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Technical Outerwear

Discussion in 'Streetwear and Denim' started by hendrix, May 23, 2012.

  1. nineohtoo

    nineohtoo Senior member

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    ^I don't think it's so much difficult than it is just much more costly. A local brand I've been using for years has moved its soft shell production from the US to China, and recently to Canada. The move to China imo gave a much better product without much of a price increase, comparable to that seen with most consumer goods that have gone up. The stuff now being made in Canada is using water proof riri zips and the latest Schoeller stuff, and looks like it's built like some of the Veilance stuff(makes me wonder if they're being made in the same places?). But now the prices are gonna reflect that change. For a small or new company without an established fan base, that's gonna be tough to sell.

    I'm still interested in seeing what shoes people are wearing with their tech gear. I'm planning on picking up some Outlier OG Pants and maybe some Climbers soon and I'm trying figure out what shoes I'm gonna use. For baller stuff, I think the new premium Achilles look kinda nice, and snow's nylon Vandal recommendation sounds good, though I'd even settle for the regular Nike ones. I also like sneakers like my suede Hybrid Free boots or the Woven Mayflys, but I think they usually look weird when worn. I'm probably just gonna end up wearing black Authentic Lites most of the time :nodding:
     
    Last edited: Jul 31, 2012
    1 person likes this.
  2. g transistor

    g transistor Senior member

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    Just wear whatever shoes? Boots work too. Tech wear doesn't necessitate a full-out tech wardrobe.
     
    1 person likes this.
  3. KingJulien

    KingJulien Senior member

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    I think a big reason a lot of brands stick with Gore-Tex is that everyone assumes that all other waterproof fabrics are inferior.
     
  4. JunyaYamamoto

    JunyaYamamoto Senior member

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    most brands stick with gore-tex because they fear them. gore-tex is very powerful and bullies brand manufacturers into staying with them, and only them. here is the article:

    http://www.outsideonline.com/outdoor-gear/Insane-in-the-Membrane.html?page=all
     
  5. Cold Iron

    Cold Iron Senior member

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    It is because Gore-tex works, and very few other products come close. The only other one that I am aware of that is close would be eVent. I purchased my first Gore-Tex jacket ~1981 in Washington State, it was made by a small company down in Oregon called Columbia. Awesome parka and I wore it most of the year in the Olympic Mountains hunting and Puget Sound area fishing. Prior to that it was waxed cotton or solid rubber, both which made you sweat like hell with any physical exertion. Yeah at one time Columbia made some decent stuff. And it was waterproof until Ma Columbia decided she could do better and started with their own OmniDry crap that is worthless shit.

    In that article linked above near the bottom the author says: Phillip Gibson, supervisory physical scientist at U.S. Army Natick Soldier Research, Development and Engineering Center..... told me that, because Gore strikes a reliable balance of materials and construction, “soldiers seem to like Gore-Tex best.”

    And that has been my experience both with ECWCS gear and my civilian hunting and fishing gear. What he is referring to is the ECWCS parka shell (extreme cold weather clothing system) that has gone through several generations. It started with Gore-Tex then they tried several other synthetic membranes and are now back with Gore-Tex. Because it works best. I have tried a lot of other synthetics over the years but keep coming back to Gore-Tex, and also function over form. Especially when I am in a situation where my life depends on it miles from the nearest person without any communications available. If all your doing is wearing it in the city don't think it makes much difference what you wear.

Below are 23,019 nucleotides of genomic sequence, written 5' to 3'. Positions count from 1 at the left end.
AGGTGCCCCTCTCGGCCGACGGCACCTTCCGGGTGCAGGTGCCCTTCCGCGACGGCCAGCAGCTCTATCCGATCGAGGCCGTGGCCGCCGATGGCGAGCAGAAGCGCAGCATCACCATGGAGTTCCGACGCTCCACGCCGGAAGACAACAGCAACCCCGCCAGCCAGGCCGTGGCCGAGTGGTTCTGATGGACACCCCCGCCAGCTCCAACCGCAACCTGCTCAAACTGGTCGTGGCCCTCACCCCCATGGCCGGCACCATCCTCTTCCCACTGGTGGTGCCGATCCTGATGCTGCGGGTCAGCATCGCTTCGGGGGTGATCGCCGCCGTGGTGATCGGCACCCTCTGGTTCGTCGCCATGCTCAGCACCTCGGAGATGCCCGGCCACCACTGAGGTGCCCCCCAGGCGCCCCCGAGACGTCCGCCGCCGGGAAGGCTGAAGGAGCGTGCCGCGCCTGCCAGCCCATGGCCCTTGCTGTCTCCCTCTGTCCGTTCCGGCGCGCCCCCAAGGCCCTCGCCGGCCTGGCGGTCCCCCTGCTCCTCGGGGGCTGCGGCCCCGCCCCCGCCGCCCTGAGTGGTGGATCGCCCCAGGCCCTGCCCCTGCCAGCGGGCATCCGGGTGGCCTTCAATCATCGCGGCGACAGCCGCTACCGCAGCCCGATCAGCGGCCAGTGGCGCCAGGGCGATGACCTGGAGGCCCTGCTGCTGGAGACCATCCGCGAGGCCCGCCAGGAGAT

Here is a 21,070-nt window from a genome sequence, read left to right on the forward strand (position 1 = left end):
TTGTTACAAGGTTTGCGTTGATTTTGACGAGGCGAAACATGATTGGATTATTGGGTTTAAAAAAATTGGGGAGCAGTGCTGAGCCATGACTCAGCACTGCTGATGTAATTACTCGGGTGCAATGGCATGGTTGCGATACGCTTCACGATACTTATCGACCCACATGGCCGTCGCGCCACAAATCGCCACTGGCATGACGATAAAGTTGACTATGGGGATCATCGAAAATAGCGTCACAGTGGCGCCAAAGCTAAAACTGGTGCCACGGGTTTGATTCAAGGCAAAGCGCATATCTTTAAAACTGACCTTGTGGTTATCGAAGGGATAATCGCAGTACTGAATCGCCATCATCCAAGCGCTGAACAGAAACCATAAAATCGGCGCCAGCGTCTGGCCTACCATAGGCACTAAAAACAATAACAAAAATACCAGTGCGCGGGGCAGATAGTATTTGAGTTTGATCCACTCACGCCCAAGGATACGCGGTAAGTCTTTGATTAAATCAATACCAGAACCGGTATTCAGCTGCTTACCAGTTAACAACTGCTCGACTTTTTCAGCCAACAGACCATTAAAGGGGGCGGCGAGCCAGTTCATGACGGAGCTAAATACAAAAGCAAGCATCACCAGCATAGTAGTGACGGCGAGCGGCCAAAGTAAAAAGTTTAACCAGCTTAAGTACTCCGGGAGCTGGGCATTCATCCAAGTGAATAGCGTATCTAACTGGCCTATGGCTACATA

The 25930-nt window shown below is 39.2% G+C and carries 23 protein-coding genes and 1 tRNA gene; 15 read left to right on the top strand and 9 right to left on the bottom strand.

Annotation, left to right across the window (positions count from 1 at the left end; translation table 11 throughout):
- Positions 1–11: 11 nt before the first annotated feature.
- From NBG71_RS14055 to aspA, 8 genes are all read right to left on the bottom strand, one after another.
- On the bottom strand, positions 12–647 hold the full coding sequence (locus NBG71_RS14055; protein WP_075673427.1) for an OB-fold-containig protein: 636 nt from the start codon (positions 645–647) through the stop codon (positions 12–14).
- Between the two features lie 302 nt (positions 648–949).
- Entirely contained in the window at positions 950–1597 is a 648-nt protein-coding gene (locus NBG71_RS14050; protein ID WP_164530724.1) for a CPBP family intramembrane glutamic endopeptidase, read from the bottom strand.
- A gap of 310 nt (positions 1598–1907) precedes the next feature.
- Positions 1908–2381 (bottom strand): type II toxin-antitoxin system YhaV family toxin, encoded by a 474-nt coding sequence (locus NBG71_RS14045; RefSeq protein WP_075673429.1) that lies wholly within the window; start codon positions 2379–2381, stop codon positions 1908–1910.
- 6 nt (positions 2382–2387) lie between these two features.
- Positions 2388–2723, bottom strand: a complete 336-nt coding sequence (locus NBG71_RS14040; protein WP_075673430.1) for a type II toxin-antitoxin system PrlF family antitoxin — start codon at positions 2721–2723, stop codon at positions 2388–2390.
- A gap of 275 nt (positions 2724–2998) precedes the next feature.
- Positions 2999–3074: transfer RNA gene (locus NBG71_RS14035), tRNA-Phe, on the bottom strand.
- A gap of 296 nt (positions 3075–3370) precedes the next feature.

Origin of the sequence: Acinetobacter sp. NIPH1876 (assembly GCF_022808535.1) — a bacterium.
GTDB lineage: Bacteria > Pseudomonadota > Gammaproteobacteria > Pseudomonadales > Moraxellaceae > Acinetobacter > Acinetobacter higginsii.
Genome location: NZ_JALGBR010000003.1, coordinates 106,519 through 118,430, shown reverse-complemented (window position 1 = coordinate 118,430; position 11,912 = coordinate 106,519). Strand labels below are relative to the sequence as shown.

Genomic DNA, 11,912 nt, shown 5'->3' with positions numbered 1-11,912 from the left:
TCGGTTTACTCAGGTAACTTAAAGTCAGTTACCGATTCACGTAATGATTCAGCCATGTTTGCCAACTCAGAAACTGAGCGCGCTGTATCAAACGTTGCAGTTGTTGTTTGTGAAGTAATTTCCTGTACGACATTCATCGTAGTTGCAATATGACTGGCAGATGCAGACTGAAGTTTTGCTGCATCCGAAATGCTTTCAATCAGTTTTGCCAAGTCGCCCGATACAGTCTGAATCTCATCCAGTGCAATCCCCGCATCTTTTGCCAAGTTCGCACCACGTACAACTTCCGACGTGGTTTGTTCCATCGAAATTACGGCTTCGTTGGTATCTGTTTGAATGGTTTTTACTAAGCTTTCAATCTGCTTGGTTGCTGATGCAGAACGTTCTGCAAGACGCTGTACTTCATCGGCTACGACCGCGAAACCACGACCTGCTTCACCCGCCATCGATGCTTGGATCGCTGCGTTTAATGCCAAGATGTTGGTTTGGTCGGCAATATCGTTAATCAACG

With Gore-Tex and most membranes breathability is a function of the face fabric and DWR in addition to the membrane. It can make or break the garment and some companies are better at it than others including the over all design and ventilation features.
     
  6. TheDroog

    TheDroog Senior member

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    Does anyone have experience with the new waterproof material mentioned in the Outside article, Polartec's Neoshell (http://www.neoshell.com/)? I'm very intrigued because Polartec has always been a pioneer in synthetic fabrics, and if they think they can take on Gore-Tex, I want to give them a look.

    I bought Polartec fleece way back in the day when it was first introduced and was relatively expensive. It was awesome back then, and those fleeces are still some of the best I've got. The cheaper fleece you find at Old Navy and Gap are junk compared to Polartek's fleece, and many of the top brands still advertise their items are made from Polartec.

    REI sold a Neoshell jacket on their website a few months back, but I couldn't find anything at my local store. Would love to hear if someone has had a chance to test it out.
     
  7. hendrix

    hendrix Senior member

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    That might have been true 20 years ago but in my experience it's not true now. I've used gore-tex and it's great but I also like other products.

    Soldiers just want to wear shit they're familiar with.

    I would say a major advantage of gore-tex over the high density weaves is how light it is.
     
    Last edited: Aug 4, 2012
  8. Cold Iron

    Cold Iron Senior member

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    I also had Polartec fleece when it first came out and still have a few pieces left, although I have moved to higher density fleece over the years like R4. If you like Polartech then I highly recommend checking out the Polartech power dry base layer if you haven't already. It is all I use for a base layer anymore. It has replaced all my technical silk and polypro. Depending on the temp merino wool over that, high density fleece over that and then a gore shell. It has kept me warm and dry down to -20 F while physically active and I always stay dry even in warmer temps too. Awesome stuff.